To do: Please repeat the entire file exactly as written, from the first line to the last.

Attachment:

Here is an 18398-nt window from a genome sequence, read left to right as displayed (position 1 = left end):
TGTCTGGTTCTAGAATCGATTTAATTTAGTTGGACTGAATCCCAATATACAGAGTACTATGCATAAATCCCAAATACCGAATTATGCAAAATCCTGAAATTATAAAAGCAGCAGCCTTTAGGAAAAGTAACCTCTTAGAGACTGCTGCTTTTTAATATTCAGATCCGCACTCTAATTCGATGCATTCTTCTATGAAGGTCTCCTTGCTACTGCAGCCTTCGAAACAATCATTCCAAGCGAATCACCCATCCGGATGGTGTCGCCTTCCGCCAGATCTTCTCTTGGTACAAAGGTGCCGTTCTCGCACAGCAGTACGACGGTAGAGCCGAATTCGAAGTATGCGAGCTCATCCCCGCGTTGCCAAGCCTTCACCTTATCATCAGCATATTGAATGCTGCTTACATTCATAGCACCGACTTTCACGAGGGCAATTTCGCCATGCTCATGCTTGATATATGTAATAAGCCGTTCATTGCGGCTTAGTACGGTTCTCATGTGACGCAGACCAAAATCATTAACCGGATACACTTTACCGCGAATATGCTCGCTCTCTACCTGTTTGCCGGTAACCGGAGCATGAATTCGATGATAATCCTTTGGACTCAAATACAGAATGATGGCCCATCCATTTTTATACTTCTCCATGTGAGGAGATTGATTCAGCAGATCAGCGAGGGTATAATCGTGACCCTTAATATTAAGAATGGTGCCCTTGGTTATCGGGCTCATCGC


Here is an 18398-nt window from a genome sequence, read left to right as displayed (position 1 = left end):
TGTCTGGTTCTAGAATCGATTTAATTTAGTTGGACTGAATCCCAATATACAGAGTACTATGCATAAATCCCAAATACCGAATTATGCAAAATCCTGAAATTATAAAAGCAGCAGCCTTTAGGAAAAGTAACCTCTTAGAGACTGCTGCTTTTTAATATTCAGATCCGCACTCTAATTCGATGCATTCTTCTATGAAGGTCTCCTTGCTACTGCAGCCTTCGAAACAATCATTCCAAGCGAATCACCCATCCGGATGGTGTCGCCTTCCGCCAGATCTTCTCTTGGTACAAAGGTGCCGTTCTCGCACAGCAGTACGACGGTAGAGCCGAATTCGAAGTATGCGAGCTCATCCCCGCGTTGCCAAGCCTTCACCTTATCATCAGCATATTGAATGCTGCTTACATTCATAGCACCGACTTTCACGAGGGCAATTTCGCCATGCTCATGCTTGATATATGTAATAAGCCGTTCATTGCGGCTTAGTACGGTTCTCATGTGACGCAGACCAAAATCATTAACCGGATACACTTTACCGCGAATATGCTCGCTCTCTACCTGTTTGCCGGTAACCGGAGCATGAATTCGATGATAATCCTTTGGACTCAAATACAGAATGATGGCCCATCCATTTTTATACTTCTCCATGTGAGGAGATTGATTCAGCAGATCAGCGAGGGTATAATCGTGACCCTTAATATTAAGAATGGTGCCCTTGGTTATCGGGCTCATCGC